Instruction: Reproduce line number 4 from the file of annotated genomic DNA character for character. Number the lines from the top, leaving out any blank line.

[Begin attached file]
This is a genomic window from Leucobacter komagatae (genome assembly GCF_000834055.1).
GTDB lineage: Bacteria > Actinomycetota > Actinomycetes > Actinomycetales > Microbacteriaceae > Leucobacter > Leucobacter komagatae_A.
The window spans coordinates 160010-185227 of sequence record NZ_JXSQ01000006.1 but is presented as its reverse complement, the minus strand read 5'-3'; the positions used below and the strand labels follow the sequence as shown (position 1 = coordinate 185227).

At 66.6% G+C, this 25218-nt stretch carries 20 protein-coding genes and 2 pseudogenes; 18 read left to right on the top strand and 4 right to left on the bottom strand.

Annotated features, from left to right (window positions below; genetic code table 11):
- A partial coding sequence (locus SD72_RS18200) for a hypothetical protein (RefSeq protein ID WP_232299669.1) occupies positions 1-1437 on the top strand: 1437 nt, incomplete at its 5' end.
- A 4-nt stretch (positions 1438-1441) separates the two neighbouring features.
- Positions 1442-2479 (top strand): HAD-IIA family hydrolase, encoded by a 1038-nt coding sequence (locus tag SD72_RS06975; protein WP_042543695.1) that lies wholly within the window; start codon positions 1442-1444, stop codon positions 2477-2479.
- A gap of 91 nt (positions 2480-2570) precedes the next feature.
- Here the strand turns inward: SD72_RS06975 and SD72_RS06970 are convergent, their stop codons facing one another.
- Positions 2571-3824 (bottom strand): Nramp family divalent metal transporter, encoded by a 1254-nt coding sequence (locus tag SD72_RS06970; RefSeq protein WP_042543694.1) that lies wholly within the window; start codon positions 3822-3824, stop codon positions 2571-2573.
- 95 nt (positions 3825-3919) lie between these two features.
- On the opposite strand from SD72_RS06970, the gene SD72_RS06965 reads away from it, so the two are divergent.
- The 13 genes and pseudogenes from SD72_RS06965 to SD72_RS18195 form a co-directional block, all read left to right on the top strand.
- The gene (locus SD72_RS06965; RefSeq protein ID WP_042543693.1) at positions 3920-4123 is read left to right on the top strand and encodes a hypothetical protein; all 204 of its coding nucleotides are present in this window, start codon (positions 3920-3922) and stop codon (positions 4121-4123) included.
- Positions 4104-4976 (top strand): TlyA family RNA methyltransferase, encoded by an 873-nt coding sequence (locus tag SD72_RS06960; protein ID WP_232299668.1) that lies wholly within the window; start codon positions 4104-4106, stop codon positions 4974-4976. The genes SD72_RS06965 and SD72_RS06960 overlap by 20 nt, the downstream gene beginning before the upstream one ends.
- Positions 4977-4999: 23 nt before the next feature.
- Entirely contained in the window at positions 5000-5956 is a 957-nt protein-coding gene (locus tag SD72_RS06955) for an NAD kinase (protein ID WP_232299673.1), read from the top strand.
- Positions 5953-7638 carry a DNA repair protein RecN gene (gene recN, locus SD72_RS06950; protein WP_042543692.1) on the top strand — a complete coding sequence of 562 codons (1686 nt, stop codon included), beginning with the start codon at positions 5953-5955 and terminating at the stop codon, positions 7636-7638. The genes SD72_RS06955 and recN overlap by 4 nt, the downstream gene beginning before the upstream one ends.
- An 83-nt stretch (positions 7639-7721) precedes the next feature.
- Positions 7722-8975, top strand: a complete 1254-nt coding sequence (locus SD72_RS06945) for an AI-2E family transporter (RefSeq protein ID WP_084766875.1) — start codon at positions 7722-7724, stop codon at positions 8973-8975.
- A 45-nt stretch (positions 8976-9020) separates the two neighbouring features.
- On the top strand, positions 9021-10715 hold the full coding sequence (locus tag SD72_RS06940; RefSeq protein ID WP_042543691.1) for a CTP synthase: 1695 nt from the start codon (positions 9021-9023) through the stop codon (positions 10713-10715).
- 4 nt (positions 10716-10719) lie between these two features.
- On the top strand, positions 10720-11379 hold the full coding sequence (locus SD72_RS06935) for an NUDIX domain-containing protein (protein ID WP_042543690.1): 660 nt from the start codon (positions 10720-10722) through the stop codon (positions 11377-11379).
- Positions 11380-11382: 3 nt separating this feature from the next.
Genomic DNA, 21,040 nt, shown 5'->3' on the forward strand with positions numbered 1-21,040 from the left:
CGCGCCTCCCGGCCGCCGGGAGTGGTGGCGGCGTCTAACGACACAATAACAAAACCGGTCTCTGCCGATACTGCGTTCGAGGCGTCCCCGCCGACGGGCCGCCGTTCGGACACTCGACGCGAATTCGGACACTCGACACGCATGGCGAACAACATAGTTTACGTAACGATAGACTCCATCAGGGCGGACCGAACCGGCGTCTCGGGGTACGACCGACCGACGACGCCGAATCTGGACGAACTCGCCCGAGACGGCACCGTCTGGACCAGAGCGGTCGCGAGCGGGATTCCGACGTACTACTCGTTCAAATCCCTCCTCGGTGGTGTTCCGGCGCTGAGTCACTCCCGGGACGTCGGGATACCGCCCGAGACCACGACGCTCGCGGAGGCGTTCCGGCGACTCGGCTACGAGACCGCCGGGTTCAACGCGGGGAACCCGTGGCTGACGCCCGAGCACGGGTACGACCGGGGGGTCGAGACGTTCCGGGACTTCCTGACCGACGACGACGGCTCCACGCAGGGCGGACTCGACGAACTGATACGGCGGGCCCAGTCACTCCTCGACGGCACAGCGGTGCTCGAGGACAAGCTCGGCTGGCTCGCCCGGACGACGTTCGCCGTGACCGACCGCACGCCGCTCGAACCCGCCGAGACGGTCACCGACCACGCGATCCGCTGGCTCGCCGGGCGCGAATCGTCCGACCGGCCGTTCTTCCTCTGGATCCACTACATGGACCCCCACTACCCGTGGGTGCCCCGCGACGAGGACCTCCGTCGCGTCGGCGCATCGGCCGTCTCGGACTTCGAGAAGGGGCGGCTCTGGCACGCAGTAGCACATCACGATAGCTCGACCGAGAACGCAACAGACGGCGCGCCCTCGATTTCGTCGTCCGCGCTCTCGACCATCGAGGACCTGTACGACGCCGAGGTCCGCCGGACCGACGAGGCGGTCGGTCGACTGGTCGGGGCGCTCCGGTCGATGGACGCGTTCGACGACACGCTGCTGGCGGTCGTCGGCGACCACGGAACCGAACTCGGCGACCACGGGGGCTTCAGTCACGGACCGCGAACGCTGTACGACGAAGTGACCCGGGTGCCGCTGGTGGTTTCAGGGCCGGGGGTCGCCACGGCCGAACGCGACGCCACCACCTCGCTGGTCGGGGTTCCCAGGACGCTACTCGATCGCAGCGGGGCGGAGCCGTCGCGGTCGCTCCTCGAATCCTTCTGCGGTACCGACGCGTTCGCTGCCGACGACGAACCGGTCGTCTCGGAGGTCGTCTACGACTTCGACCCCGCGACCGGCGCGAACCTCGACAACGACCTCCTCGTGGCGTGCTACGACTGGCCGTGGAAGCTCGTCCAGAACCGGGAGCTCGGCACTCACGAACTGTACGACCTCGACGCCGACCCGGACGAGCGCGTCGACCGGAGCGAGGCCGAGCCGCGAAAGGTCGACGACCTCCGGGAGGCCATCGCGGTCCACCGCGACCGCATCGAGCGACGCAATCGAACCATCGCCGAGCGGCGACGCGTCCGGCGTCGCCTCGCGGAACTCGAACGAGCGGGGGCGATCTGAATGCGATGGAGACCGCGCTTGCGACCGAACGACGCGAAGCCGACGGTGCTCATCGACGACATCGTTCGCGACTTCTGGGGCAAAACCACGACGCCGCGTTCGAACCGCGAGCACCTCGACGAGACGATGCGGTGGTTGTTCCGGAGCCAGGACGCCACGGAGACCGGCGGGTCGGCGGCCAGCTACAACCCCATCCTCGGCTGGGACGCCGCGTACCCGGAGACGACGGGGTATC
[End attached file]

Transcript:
At 66.6% G+C, this 25218-nt stretch carries 20 protein-coding genes and 2 pseudogenes; 18 read left to right on the top strand and 4 right to left on the bottom strand.